Quantitative Reasoning Cover Art

1.1 Numbers
1.2 Adding and Subtracting
1.3 Multiplying
1.4 Dividing
1.5 Fractions
1.6 Reducing and expanding fractions
1.7 Adding and multiplying fractions
1.8 Fractions and decimal numbers
1.9 Percents
1.10 Percents (continued)

2.1 Comparisons
2.2 Times more / % icmrease
2.3 Ratios
2.4 Rates
2.5 Rates (continued)
2.6 Unit conversion problems
2.7 Unit conversion problems (continued)
2.8 Unit conversion examples

3.1 Perimeter
3.2 Area
3.3 Volume
3.4 Estimating in 1, 2, and 3 dimensions
3.5 Angles

4.1 Equations with an unknown value
4.2 Solving for x
4.3 Creating equations with x
4.4 Solving for x mentally
4.5 Rate and comparison problems with x

5.1 Personal finance
5.2 Health
5.3 Utilities and phone
5.4 Electricity
5.5 Investing: Stocks and bonds

6.1 Introduction to functions
6.2 Function examples
6.3 Linear functions
6.4 Linear function examples
6.5 Graphing via slope and intercept
6.6 Piecewise linear functions

7.1 Tables and spreadsheets
7.2 Spreadsheets and formulas
7.3 Exploring with formulas
7.4 Spreadsheets and graphing
7.5 Bar charts
7.6 Spreadsheets and bar charts
7.7 Spreadsheets and pie charts

8.1 True/false statements
8.2 If-then statements
8.3 Logical deduction
8.4 If-then statements whose reverse is correct
8.5 Common logical deduction mistakes
8.6 Logic: AND/OR
8.7 AND/OR/NOT logic examples
8.8 Common applications of logic
8.9 Logical induction
8.10 Sets and Venn Diagrams

9.1 Averages
9.2 Median
9.3 Spread
9.4 Estimates/Margins of error
9.5 Margin of Error Examples
9.6 Comparing averages of two subpopulations

10.1 Counting
10.2 Probability
10.3 Odds and percent chance
10.4 Adding and multiplying probabilities
10.5 Expected values

11.1 Recursion: Introduction
11.2 Recursive functions
11.3 Recursive algorithm: Search
11.4 Adding output statements for debugging
11.5 Creating a recursive function
11.6 Recursive math functions
11.7 Recursive exploration of all possibilities
11.8 Stack overflow
11.9 C++ example: Recursively output permutations

12.1 Exception basics
12.2 Exceptions with functions
12.3 Multiple handlers
12.4 C++ example: Generate number format exception

13.1 Function templates
13.2 Class templates
13.3 C++ example: Map values using a function template

14.1 Range-based for loop
14.2 List
14.3 Pair
14.4 Map
14.5 Set
14.6 Queue
14.7 Deque
14.8 find() function
14.9 sort() function

15.1 Searching and algorithms
15.2 Binary search
15.3 O notation
15.4 Algorithm analysis
15.5 Sorting: Introduction
15.6 Selection sort
15.7 Insertion sort
15.8 Quicksort
15.9 Merge sort

16.1 Do-while loops
16.2 Arrays
16.3 Iterating through arrays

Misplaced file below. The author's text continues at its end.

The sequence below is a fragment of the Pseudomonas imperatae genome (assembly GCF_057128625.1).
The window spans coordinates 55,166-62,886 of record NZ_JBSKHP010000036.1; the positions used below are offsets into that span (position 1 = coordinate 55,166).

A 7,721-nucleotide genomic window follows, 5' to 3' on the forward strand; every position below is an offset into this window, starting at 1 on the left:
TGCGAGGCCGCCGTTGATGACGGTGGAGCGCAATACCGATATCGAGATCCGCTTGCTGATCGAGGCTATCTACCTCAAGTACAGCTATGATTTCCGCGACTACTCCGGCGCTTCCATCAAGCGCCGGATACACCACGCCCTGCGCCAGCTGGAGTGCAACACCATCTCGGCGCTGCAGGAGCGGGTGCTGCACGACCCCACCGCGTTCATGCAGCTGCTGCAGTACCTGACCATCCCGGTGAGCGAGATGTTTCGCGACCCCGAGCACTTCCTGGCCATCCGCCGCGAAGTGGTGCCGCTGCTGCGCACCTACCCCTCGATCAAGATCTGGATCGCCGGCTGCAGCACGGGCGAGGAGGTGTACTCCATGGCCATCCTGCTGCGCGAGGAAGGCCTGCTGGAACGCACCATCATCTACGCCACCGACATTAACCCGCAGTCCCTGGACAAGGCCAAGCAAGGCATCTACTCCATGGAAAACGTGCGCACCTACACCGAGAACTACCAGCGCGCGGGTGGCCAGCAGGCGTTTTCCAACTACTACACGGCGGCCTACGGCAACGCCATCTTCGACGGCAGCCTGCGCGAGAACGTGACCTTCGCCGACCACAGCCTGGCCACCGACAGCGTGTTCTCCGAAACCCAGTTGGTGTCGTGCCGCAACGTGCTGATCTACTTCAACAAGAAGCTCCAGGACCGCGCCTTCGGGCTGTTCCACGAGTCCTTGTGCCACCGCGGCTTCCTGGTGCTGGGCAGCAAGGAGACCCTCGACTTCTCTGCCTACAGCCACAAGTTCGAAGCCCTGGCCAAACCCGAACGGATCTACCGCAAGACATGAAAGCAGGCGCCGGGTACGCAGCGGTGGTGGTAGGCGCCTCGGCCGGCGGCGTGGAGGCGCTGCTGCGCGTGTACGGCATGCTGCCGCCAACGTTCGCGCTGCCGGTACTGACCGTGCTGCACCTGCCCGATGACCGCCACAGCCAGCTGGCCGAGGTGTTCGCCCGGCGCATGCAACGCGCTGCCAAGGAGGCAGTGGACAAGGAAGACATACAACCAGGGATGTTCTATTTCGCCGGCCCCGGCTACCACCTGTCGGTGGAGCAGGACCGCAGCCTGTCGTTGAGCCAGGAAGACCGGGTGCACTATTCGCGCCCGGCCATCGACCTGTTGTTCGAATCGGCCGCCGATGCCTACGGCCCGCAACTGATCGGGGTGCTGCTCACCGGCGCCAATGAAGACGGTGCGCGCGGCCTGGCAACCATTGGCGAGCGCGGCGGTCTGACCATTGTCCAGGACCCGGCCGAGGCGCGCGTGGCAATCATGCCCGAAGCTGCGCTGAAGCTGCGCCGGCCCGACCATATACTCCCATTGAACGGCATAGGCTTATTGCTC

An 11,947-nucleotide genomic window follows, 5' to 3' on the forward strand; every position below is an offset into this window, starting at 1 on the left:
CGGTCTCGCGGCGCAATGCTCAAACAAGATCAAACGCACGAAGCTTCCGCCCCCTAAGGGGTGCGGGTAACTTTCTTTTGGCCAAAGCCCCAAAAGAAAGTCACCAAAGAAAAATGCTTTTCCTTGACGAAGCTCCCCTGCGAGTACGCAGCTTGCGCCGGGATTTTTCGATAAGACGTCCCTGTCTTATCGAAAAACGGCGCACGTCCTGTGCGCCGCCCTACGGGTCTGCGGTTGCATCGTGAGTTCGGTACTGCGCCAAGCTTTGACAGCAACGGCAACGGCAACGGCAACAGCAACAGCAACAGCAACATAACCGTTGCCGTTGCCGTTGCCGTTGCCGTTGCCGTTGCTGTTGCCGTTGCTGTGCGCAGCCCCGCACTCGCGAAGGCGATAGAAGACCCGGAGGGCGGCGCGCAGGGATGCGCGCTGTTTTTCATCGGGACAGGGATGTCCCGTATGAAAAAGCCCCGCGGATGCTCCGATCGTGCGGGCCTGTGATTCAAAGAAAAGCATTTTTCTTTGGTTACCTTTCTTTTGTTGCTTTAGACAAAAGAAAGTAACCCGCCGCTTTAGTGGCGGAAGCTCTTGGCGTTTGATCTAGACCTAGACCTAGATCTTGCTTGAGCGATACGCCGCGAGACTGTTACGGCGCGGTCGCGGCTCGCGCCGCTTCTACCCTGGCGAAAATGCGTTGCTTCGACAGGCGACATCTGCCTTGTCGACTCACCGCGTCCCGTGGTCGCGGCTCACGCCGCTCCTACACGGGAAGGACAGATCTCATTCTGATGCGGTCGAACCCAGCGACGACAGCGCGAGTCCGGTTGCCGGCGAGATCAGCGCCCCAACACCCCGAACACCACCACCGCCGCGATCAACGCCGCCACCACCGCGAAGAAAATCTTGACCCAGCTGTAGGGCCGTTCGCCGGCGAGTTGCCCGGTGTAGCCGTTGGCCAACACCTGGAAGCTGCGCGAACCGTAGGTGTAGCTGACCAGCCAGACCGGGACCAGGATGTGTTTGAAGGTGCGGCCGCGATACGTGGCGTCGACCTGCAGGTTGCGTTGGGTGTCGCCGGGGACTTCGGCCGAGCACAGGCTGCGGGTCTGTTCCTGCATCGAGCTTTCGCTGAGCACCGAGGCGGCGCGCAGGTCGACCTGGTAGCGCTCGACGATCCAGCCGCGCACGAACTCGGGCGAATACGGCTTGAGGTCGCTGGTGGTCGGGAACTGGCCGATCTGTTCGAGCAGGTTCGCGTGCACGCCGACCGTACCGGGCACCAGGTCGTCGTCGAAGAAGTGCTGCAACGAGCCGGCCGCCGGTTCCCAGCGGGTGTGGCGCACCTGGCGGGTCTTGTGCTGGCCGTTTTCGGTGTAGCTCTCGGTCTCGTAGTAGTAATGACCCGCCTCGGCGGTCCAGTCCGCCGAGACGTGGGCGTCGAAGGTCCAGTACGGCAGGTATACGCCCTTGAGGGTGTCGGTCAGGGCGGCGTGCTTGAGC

16.4 Multiple arrays
16.5 Loop-modifying or copying/comparing arrays
16.6 Debugging example: Reversing an array
16.7 Engineering examples
16.8 Functions with array parameters
16.9 Functions with array parameters: Common errors
16.10 Engineering examples using functions
16.11 Grouping data: struct
16.12 Structs and functions
16.13 Structs and vectors
16.14 Structs, vectors, and functions: A seat reservation example
16.15 Command-line arguments
16.16 Command-line arguments and files
16.17 The #define directive
16.18 Modular compilation
16.19 Makefiles
16.20 Additional practice: Output art
16.21 Additional practice: Grade calculation
16.22 Additional practice: Tweet decoder
16.23 Additional practice: Dice statistics
16.24 zyBooks built-in programming window

What You’ll Find In This zyBook:

More action with less text.

  • Teaches math people use in everyday life, using examples like personal finance, health, home maintenance, and cooking, relevant to everyone (not just engineers and scientists)
  • Used an exceptionally straightforward friendly style that alleviates math anxiety
  • Includes over 150 animations and 225 question sets
  • Widely praised by students as helping them realize that some math can actually be useful to them, and that they can really do that math

Instructors: Interested in evaluating this zyBook for your class? Sign up for a Free Trial and check out the first chapter of any zyBook today!

The zyBooks Approach

Less text doesn’t mean less learning.

People use numbers and perform calculations in everyday life, often without realizing. But math education seems to assume that students will become engineers or mathematicians (most won’t), or that students enjoy doing math for math’s sake (most don’t). Instead, this material focuses on teaching the math concepts that people use in everyday life and showing application of those concepts to improve one’s life — making better decisions, saving more money, estimating more accurately, understanding media reports, and more.

Author

Frank Vahid
Professor of Computer Science and Engineering, Univ. of California, Riverside